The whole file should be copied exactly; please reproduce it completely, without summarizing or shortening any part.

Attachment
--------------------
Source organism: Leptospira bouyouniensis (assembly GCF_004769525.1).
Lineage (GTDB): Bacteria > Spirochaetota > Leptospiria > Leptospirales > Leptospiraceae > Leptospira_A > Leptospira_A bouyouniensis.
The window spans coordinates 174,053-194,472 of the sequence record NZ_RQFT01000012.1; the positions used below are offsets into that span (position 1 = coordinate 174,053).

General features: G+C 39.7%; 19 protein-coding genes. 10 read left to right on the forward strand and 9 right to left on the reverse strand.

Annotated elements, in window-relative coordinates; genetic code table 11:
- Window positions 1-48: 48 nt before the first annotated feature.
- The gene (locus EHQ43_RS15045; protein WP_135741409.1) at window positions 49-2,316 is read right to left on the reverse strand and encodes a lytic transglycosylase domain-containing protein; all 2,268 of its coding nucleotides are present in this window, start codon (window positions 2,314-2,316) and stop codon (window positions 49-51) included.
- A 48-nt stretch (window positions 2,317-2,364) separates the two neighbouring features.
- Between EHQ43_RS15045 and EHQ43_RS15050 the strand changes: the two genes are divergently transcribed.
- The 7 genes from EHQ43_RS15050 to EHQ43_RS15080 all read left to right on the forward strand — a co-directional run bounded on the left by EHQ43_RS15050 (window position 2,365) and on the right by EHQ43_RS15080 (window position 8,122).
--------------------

Source organism: Leptospira bouyouniensis (assembly GCF_004769525.1).
Lineage (GTDB): Bacteria > Spirochaetota > Leptospiria > Leptospirales > Leptospiraceae > Leptospira_A > Leptospira_A bouyouniensis.
The window spans coordinates 174,053-194,472 of the sequence record NZ_RQFT01000012.1; the positions used below are offsets into that span (position 1 = coordinate 174,053).

General features: G+C 39.7%; 19 protein-coding genes. 10 read left to right on the forward strand and 9 right to left on the reverse strand.

Annotated elements, in window-relative coordinates; genetic code table 11:
- Window positions 1-48: 48 nt before the first annotated feature.
- The gene (locus EHQ43_RS15045; protein WP_135741409.1) at window positions 49-2,316 is read right to left on the reverse strand and encodes a lytic transglycosylase domain-containing protein; all 2,268 of its coding nucleotides are present in this window, start codon (window positions 2,314-2,316) and stop codon (window positions 49-51) included.
- A 48-nt stretch (window positions 2,317-2,364) separates the two neighbouring features.
- Between EHQ43_RS15045 and EHQ43_RS15050 the strand changes: the two genes are divergently transcribed.
- The 7 genes from EHQ43_RS15050 to EHQ43_RS15080 all read left to right on the forward strand — a co-directional run bounded on the left by EHQ43_RS15050 (window position 2,365) and on the right by EHQ43_RS15080 (window position 8,122).